Christians may believe that this is the course the nation needs to take in order to change, and fair enough, I’ve had a gut feeling that Trump would win and it would take America down the path it has reaped. Do I believe that God has ordained that someone with such heinous views against God’s own creation should lead the nation? Not the God I know. God is permissive, not controlling. Besides (and without getting into a theological discussion here), even if God said ‘hey this is gonna happen’, it does not mean that we have to get on board with violating every principle of Biblical ethics and Christ-likeness to validate such a course. What will be will be. Popular belief on the antichrist is that Christians should not follow or receive the seal of this individual, yet it will come to pass. And that’s why I believe the wool has been pulled over American Evangelical Christians’ eyes politically. It is at odds with God.

In riding this out a few days before writing a heated diatribe, I can also see that some may feel the same about my vote for Hillary. Perhaps her ethics are so at odds with some Christian’s understanding of God that I sit in the same boat as those who voted for Trump, according to my critique. I humbly accept this. I’m not entirely sure I believe it, but I accept it is possible that I too am floating on this sinking ship.

And this is where I’ve come to have even more respect for conscientious abstainers – those who refused to vote for either candidate rather than settle for something anti-Christ. I’ve seen red-blooded Republican family refuse to throw their hat in with Trump and certainly refuse to lump in with Hillary, and so possibly for the first time in their lives they refused to vote on the Presidential ticket. I’ve also seen anarchist friends, many Christian, who have said this is not their system and they refuse to lend it credibility. And I believe these two groups that didn’t swallow the blue pill are the ones who have taken the high road. I wonder how many of the 40%+ who didn’t vote this cycle fit into that box, not being apathetic by any means, and why aren’t their voices being sought out? How can we hear from them, the truly silent minority?

I am angry and I am sad. But I do have hope. Not hope for a Trump presidency but hope IN SPITE OF a Trump presidency. We, the people, together for the better of one another – not for a system or a party or a President. Trump will never make America great again. I’m not entirely sure what that even looks like to begin with, but by listening to our neighbour (different and similar) and throwing our weight behind them to see them succeed, we will all succeed wildly.

*Please note that I have written this post primarily to my Christian readers. There are relevant ideas for everyone, but please don’t let my language put you off if you don’t fit that description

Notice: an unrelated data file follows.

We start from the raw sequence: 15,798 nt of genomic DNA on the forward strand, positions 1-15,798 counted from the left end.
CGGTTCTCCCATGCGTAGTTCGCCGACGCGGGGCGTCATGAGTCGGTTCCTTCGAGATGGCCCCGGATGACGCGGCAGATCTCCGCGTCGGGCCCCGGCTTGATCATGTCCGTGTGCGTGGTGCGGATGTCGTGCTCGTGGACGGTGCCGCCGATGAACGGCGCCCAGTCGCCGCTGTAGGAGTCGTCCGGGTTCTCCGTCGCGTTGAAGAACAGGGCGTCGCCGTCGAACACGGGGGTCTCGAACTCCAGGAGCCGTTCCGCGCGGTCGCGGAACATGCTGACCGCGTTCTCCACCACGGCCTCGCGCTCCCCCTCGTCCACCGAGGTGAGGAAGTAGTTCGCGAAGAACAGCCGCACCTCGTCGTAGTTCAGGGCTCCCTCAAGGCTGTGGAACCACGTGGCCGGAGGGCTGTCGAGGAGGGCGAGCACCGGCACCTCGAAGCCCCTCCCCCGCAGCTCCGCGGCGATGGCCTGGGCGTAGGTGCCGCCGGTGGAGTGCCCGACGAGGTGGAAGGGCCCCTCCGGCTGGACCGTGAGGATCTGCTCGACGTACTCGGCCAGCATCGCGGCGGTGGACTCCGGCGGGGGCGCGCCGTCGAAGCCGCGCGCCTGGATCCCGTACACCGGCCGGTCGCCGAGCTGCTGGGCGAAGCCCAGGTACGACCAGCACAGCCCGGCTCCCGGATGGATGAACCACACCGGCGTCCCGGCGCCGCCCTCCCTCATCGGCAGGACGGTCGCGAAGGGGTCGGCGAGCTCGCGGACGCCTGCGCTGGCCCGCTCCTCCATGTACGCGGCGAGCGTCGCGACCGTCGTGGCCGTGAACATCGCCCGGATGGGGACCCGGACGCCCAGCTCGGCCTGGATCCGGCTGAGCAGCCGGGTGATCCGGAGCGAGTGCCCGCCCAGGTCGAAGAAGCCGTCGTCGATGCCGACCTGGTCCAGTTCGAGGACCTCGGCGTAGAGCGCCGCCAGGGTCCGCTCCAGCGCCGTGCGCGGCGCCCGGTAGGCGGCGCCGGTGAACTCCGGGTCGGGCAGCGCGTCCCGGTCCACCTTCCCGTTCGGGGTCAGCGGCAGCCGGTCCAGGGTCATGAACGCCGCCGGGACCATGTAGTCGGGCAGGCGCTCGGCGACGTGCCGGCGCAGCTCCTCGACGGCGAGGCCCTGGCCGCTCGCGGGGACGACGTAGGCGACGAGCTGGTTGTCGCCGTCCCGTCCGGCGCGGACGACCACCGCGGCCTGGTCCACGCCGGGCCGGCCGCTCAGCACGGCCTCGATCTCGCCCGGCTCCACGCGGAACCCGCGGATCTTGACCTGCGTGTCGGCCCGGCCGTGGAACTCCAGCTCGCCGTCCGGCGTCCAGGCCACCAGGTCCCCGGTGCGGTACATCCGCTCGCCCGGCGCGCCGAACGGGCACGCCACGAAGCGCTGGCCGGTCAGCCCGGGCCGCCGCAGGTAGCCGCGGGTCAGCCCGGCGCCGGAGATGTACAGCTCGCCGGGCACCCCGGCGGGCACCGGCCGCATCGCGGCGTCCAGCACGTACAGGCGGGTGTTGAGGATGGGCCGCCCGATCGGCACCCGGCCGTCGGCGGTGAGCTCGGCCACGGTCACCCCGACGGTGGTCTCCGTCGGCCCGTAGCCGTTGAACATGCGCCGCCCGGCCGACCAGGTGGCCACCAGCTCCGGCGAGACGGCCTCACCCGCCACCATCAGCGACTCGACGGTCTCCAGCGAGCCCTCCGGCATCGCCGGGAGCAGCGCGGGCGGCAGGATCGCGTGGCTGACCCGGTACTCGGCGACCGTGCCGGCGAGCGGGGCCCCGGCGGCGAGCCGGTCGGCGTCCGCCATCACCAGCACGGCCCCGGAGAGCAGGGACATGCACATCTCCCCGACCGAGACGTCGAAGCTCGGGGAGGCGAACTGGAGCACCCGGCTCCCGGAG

Comments welcome, but if they get rude or inflammatory I will not approve them.

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Hope, in Spite of: American Evangelicalism, Trump ‘change’ and a cruise ship of self-righteousness (let me welcome you aboard)*

In Praise of… Multiculturalism

London is said to be one of the most multicultural cities in the world. This may be in part thanks to Colonialism’s insidious reign, but fortunately it would be one of the positive things to work out of that grim history. The years have seen London in a consistent state of flux as new waves of immigrants of various shades, beliefs and experiences embrace the capital city as home. I live in one of the most diverse boroughs in London at present: Hackney, though, sadly that seems to be changing gradually.

I hail from Southern California, a town that a taxi-driver in Tijuana once referred to as ‘Little Mexico’ owing to the large numbers of Mexican farm labourers in particular. I grew up with friends of all backgrounds, ethnicity, income. As a child, it just wasn’t a thing to label people. We Californians pride ourselves on being different – and on not being known for our racism. However it does exist… boy, does it. I went through a spell as a teenager of racial hatred and white supremacy. As people we tend to identify someone to hang our hardships on and in my case I directed certain feelings towards certain people. If I could travel back in time I would give myself an extraordinary backhand.

But as a recovering racist* living in London now for almost a decade, its beauty in shades of skin, language landscape and tolerance for beliefs, it’s got to be one of the things at the top of my list about this place. Living here has further broken the back of my racist self, it’s challenged me to question my own beliefs, particularly where these beliefs put my back up against anyone else’s. Tolerance isn’t such a bad word in my book. Possibly not the best word, but not a bad one.